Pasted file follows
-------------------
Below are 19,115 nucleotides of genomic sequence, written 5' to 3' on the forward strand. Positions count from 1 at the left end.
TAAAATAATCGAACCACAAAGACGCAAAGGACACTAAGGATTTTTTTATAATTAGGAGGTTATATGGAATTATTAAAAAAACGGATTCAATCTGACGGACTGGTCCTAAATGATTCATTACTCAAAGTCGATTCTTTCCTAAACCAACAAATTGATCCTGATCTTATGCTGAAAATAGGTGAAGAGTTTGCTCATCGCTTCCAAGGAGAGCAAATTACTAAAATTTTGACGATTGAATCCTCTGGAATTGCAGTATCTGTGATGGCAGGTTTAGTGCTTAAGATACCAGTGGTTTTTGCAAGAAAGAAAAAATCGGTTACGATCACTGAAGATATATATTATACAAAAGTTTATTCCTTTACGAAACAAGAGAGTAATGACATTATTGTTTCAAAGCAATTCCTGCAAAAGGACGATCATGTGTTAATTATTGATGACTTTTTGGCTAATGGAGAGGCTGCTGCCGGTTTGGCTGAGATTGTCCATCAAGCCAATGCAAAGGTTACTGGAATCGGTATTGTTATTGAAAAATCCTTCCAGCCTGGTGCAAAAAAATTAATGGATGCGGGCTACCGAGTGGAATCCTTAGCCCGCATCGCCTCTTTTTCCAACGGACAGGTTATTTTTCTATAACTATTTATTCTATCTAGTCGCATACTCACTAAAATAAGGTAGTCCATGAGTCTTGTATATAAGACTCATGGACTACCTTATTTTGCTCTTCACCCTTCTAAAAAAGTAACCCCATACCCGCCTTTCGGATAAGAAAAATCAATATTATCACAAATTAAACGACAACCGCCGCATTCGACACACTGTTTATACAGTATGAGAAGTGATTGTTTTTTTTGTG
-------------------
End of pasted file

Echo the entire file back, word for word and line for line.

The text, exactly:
Below are 19,115 nucleotides of genomic sequence, written 5' to 3' on the forward strand. Positions count from 1 at the left end.
TAAAATAATCGAACCACAAAGACGCAAAGGACACTAAGGATTTTTTTATAATTAGGAGGTTATATGGAATTATTAAAAAAACGGATTCAATCTGACGGACTGGTCCTAAATGATTCATTACTCAAAGTCGATTCTTTCCTAAACCAACAAATTGATCCTGATCTTATGCTGAAAATAGGTGAAGAGTTTGCTCATCGCTTCCAAGGAGAGCAAATTACTAAAATTTTGACGATTGAATCCTCTGGAATTGCAGTATCTGTGATGGCAGGTTTAGTGCTTAAGATACCAGTGGTTTTTGCAAGAAAGAAAAAATCGGTTACGATCACTGAAGATATATATTATACAAAAGTTTATTCCTTTACGAAACAAGAGAGTAATGACATTATTGTTTCAAAGCAATTCCTGCAAAAGGACGATCATGTGTTAATTATTGATGACTTTTTGGCTAATGGAGAGGCTGCTGCCGGTTTGGCTGAGATTGTCCATCAAGCCAATGCAAAGGTTACTGGAATCGGTATTGTTATTGAAAAATCCTTCCAGCCTGGTGCAAAAAAATTAATGGATGCGGGCTACCGAGTGGAATCCTTAGCCCGCATCGCCTCTTTTTCCAACGGACAGGTTATTTTTCTATAACTATTTATTCTATCTAGTCGCATACTCACTAAAATAAGGTAGTCCATGAGTCTTGTATATAAGACTCATGGACTACCTTATTTTGCTCTTCACCCTTCTAAAAAAGTAACCCCATACCCGCCTTTCGGATAAGAAAAATCAATATTATCACAAATTAAACGACAACCGCCGCATTCGACACACTGTTTATACAGTATGAGAAGTGATTGTTTTTTTTGTG